Stealing from Small Businesses

Sixty-four per cent of small businesses have reported experiencing employee theft. Only sixteen per cent ever reported the theft to the police, though.

This comes from a recent survey of small businesses on the subject of employee theft. Over three hundred businesses were surveyed, among them financial services, banks, retail, restaurants, and small manufacturers. Some of the small businesses had as many as 350 workers, but most had under a hundred. The major findings:

Cash is the target. Forty per cent of small business thefts were of money, the average amount being $20,000. Eighteen per cent were products sold by the business, twelve per cent were of raw materials, eight per cent were tools, six per cent were equipment, and the remainder consisted of office supplies, time-card manipulation, fuel, other stuff.

Theft happens over time. Most of the thefts surveyed were not one-time incidents, but were what researchers called “on-going schemes”. Sixty-one per cent of the thefts were on-going schemes, where on-going could be from about two weeks to twenty years. The average time before being caught was sixteen months. According to researchers, “Generally, the theft is found out by sheer luck. Say the employee who is stealing goes on vacation, and someone else steps in to take over duties. The person stepping in notices something funny and begins asking questions.”

Low-level employees are the most likely to steal. In fact, around sixty per cent of employees stealing were classified as “general” or first-line. Up one level, twenty per cent were managers or executives. Surprisingly, only two per cent of cashiers were likely to steal.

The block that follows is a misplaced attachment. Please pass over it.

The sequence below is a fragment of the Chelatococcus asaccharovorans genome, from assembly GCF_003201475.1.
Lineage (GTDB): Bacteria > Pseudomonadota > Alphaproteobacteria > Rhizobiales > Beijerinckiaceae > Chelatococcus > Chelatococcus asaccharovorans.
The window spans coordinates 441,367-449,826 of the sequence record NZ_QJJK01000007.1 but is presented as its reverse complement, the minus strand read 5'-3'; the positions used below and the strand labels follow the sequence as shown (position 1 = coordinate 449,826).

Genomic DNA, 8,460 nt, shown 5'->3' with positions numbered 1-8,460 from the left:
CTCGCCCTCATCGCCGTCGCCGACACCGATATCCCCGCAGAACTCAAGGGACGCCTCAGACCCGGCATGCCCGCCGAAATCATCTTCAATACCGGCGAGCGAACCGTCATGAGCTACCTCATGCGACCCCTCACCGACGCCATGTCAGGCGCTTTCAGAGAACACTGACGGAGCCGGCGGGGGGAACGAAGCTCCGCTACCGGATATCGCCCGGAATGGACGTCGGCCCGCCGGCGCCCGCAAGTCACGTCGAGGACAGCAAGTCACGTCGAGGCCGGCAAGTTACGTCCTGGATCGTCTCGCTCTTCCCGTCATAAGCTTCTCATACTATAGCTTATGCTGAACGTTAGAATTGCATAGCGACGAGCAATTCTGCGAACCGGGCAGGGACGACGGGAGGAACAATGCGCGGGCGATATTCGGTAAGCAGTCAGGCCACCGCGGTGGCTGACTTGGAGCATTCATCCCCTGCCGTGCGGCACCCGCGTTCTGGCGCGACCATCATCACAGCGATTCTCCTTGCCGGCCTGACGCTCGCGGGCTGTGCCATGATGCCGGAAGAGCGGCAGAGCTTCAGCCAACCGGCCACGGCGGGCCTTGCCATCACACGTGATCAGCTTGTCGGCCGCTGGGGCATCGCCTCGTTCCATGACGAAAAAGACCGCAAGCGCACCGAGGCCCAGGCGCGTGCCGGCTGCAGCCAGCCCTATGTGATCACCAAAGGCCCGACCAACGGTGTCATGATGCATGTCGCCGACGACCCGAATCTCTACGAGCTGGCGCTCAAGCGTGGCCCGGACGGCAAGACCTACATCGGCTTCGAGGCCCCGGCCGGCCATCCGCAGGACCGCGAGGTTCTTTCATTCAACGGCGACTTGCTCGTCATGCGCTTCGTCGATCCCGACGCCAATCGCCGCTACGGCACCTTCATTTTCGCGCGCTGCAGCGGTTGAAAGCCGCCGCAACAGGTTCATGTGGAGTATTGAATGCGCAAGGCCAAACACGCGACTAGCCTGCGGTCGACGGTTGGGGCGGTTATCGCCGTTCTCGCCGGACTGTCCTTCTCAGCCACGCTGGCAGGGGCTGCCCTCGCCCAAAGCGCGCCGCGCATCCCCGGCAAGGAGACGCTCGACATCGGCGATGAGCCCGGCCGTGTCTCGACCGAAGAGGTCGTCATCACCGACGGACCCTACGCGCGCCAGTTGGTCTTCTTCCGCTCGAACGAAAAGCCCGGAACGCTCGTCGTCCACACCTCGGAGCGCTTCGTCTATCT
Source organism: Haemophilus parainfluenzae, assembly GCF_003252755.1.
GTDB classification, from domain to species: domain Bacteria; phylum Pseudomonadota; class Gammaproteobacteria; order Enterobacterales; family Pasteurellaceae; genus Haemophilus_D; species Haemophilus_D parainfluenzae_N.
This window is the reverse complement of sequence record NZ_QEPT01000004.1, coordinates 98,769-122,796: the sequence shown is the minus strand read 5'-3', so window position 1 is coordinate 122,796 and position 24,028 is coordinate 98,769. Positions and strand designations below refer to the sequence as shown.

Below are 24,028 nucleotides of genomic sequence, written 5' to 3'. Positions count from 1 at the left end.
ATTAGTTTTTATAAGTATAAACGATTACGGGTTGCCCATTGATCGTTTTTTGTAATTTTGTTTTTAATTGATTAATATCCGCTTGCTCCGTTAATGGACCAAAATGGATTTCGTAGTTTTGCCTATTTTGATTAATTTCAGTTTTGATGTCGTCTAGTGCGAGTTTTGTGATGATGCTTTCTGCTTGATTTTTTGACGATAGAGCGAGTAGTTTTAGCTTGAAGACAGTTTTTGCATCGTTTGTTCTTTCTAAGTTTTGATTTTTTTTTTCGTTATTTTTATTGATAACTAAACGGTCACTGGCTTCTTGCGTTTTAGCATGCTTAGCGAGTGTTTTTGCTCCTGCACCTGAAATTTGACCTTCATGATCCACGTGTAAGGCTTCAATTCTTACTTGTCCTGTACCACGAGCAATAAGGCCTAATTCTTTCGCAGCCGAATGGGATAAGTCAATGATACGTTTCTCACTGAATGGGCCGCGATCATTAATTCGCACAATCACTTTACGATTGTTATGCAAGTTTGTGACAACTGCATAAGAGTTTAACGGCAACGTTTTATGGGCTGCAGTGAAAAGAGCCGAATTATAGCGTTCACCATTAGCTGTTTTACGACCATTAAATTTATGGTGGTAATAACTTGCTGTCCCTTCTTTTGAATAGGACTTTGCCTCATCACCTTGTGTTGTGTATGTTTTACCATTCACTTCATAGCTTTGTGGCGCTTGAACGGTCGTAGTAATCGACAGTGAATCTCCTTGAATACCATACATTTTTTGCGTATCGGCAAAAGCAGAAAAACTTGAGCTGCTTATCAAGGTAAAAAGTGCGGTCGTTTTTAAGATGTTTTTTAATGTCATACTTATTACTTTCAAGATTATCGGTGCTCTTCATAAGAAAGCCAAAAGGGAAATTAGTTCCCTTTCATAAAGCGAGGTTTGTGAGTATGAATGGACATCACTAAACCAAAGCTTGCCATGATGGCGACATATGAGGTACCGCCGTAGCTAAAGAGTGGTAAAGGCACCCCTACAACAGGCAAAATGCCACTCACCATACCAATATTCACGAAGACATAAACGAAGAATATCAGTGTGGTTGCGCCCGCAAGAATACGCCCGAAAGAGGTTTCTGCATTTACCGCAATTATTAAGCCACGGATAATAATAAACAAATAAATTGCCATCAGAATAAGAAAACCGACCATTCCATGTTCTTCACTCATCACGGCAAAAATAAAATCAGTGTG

Crimes are frequently unreported. As we mentioned, only sixteen per cent of small businesses reported the theft. What gives? Well, according to the report, there are four main factors behind the low rate of reporting. Firstly, the business owner might not see the crime as serious enough to spend more time on it than necessary. Secondly, if the owner speaks with their attorney, they might find that the cost of a prosecution is much higher than they’d like, or that they’d be unlikely to recoup most of their costs. Thirdly, there’s an emotion factor. According to the researchers, “In the intimate environments that are small businesses, you may know this person’s spouse and children, or may see him or her in family settings at the holidays. All in all, you just want to put the betrayal behind you as much and as quickly as you can.” Finally, business owners might see the police or justice system as incompetent or corrupt; the researchers note that many don’t realize that most police departments have specialized financial crimes units.

So, where might that leave you, the small business owner? Well, pay attention to your cash, but not just to cashiers: shrinkage is likely happening elsewhere. And don’t wait to discover theft by mere chance: start looking for patterns and checking over work. Finally, don’t write off the police; you’re paying their salary too, after all. With that said, realize that you might not be able to stomach the betrayal, and that might be why your employee-turned-thief walks.


This is a test